Arrestins regulate cell spreading and motility via focal adhesion dynamics.

Cleghorn WM, Branch KM, Kook S, Arnette C, Bulus N, Zent R, Kaverina I, Gurevich EV, Weaver AM, Gurevich VV - Mol. Biol. Cell (2014)

Model of the mechanism of focal adhesion disassembly. Focal adhesions are multiprotein complexes organized around clustered active integrins that bind extracellular matrix (shown as fibronectin). FAs are connected to actin filaments and include numerous structural and signaling proteins, such as talin, vinculin, paxillin, focal adhesion kinase (FAK), and so on. FAs are very dynamic, and their disassembly is facilitated by the proximity of microtubules and triggered by clathrin-dependent internalization of integrins. Our data suggest that nonvisual arrestins, known to interact with both microtubules and clathrin, serve as a link between the two, being delivered together with associated clathrin by microtubules to FAs. The delivery of arrestin-bound clathrin to FAs facilitates integrin internalization via clathrin-coated pits (with the help of dynamin, which pinches coated vesicles off of the membrane) and thus FA disassembly.
© Copyright Policy - creative-commons
Related In: Results  -  Collection

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Figure 8: Model of the mechanism of focal adhesion disassembly. Focal adhesions are multiprotein complexes organized around clustered active integrins that bind extracellular matrix (shown as fibronectin). FAs are connected to actin filaments and include numerous structural and signaling proteins, such as talin, vinculin, paxillin, focal adhesion kinase (FAK), and so on. FAs are very dynamic, and their disassembly is facilitated by the proximity of microtubules and triggered by clathrin-dependent internalization of integrins. Our data suggest that nonvisual arrestins, known to interact with both microtubules and clathrin, serve as a link between the two, being delivered together with associated clathrin by microtubules to FAs. The delivery of arrestin-bound clathrin to FAs facilitates integrin internalization via clathrin-coated pits (with the help of dynamin, which pinches coated vesicles off of the membrane) and thus FA disassembly.
Mentions: On GPCR binding, arrestins undergo a distinct conformational change (Gurevich and Gurevich, 2004) that exposes binding sites for AP2 and clathrin (Gurevich and Gurevich, 2003) to initiate receptor endocytosis. Arrestins bind microtubules via the same interface as GPCRs (Hanson et al., 2007). Although the conformations of GPCR- and microtubule-bound arrestins differ (Hanson et al., 2006), AP2- and clathrin-binding sites are exposed in both cases by virtue of similar release of the arrestin C-tail (Hanson et al., 2006, 2007). Thus it is entirely possible that arrestins provide the link between microtubules and integrin endocytosis by recruiting clathrin to FAs, thereby promoting integrin internalization. Our data strongly suggest that this is the case: arrestin mutants that do not bind clathrin fail to rescue the DKO phenotype (Figure 6), suggesting that the ability of arrestins to regulate FA disassembly is dependent on their interaction with clathrin. In addition, clathrin dynamics near FAs is also impaired in the absence of arrestins, and clathrin association with microtubules is severely reduced in DKO cells (Figure 7). Collectively these data suggest that the role of arrestins in FA disassembly is to link microtubules and clathrin, which is essential for endocytic machinery to be properly targeted to FAs to internalize integrin (Figure 8).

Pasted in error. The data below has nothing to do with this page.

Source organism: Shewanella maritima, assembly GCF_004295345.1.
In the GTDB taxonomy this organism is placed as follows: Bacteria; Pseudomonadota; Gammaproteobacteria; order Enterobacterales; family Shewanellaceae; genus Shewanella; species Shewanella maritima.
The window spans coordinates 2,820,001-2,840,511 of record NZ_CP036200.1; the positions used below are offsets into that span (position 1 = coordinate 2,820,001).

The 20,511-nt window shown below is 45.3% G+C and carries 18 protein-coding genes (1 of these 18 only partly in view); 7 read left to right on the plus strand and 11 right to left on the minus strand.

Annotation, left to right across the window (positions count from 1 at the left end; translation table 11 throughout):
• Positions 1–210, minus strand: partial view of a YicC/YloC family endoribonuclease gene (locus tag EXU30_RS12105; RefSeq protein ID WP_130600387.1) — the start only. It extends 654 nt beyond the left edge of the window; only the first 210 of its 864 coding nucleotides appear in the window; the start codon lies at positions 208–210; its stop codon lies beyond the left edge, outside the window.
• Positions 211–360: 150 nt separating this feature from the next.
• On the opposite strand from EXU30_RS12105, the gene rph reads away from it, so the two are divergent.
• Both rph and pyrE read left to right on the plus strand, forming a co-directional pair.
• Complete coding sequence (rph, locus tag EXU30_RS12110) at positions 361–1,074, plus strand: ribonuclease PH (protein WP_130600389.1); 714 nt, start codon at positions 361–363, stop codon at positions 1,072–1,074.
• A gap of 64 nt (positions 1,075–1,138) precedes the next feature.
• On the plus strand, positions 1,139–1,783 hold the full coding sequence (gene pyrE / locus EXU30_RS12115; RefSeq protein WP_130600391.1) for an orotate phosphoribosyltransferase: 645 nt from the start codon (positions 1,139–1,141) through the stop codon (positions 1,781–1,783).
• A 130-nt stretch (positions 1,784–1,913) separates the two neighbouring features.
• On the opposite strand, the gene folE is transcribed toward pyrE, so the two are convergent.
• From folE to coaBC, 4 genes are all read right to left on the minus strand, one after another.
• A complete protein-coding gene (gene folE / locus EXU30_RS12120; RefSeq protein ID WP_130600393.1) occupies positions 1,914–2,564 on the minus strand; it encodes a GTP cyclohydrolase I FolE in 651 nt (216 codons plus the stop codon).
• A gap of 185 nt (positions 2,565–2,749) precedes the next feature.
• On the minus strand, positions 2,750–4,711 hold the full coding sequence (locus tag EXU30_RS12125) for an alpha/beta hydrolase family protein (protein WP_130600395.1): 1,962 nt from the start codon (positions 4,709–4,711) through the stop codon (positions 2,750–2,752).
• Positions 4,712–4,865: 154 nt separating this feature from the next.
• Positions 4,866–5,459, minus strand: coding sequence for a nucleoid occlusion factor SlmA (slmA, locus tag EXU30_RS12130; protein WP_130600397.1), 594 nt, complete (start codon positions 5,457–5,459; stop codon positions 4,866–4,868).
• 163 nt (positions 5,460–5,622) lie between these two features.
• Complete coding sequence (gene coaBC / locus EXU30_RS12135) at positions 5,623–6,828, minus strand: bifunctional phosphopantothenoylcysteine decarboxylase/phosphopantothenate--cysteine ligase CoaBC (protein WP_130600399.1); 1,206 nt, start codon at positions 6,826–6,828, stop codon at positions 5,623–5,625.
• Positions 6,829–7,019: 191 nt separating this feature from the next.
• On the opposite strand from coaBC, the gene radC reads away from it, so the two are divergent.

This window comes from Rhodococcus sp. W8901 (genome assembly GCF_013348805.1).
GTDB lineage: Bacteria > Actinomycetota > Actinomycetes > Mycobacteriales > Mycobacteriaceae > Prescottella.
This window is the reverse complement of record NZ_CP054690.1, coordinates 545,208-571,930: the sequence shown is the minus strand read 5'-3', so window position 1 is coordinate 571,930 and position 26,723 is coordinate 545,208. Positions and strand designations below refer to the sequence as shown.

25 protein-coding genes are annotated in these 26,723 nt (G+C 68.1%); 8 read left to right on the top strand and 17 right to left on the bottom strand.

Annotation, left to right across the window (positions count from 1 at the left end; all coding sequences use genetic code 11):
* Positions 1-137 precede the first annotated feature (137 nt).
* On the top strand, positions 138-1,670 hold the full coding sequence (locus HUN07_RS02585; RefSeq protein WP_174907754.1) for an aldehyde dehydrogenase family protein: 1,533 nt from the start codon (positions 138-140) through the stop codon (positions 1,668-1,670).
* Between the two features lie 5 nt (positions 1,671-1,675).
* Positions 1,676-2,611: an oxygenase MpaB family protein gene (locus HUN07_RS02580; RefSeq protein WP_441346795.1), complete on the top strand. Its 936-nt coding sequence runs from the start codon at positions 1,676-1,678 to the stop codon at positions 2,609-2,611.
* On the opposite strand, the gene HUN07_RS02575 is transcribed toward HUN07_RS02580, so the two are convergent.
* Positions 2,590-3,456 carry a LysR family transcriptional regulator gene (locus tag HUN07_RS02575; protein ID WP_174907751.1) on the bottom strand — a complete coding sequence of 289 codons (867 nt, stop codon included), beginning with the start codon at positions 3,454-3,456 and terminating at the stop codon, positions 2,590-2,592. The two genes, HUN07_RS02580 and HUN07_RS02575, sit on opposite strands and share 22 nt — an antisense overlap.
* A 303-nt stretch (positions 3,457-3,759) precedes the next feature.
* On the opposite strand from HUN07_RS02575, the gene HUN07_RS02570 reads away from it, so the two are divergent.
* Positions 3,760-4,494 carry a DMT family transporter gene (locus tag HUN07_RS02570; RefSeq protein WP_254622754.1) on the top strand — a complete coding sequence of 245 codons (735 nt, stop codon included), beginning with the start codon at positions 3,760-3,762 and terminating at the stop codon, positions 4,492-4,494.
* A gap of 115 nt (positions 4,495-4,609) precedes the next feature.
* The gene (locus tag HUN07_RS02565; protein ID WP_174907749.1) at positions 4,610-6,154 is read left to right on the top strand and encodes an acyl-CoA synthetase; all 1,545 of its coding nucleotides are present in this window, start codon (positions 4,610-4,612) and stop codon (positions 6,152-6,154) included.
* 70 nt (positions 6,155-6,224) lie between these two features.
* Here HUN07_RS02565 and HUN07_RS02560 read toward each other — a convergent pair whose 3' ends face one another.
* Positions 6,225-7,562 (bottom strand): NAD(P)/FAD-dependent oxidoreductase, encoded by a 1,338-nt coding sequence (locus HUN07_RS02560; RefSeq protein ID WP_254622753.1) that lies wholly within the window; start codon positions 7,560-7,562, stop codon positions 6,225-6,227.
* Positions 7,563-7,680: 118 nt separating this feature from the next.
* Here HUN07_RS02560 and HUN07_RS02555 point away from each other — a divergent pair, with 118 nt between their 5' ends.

Bottom Line: Clathrin exhibited decreased dynamics near FA in arrestin-deficient cells.In contrast to wild-type arrestins, mutants deficient in clathrin binding did not rescue the phenotype.Collectively the data indicate that arrestins are key regulators of FA disassembly linking microtubules and clathrin.

View Article: PubMed Central - PubMed

Affiliation: Department of Pharmacology, Vanderbilt University, Nashville, TN 37232.

Show MeSH
Related in: MedlinePlus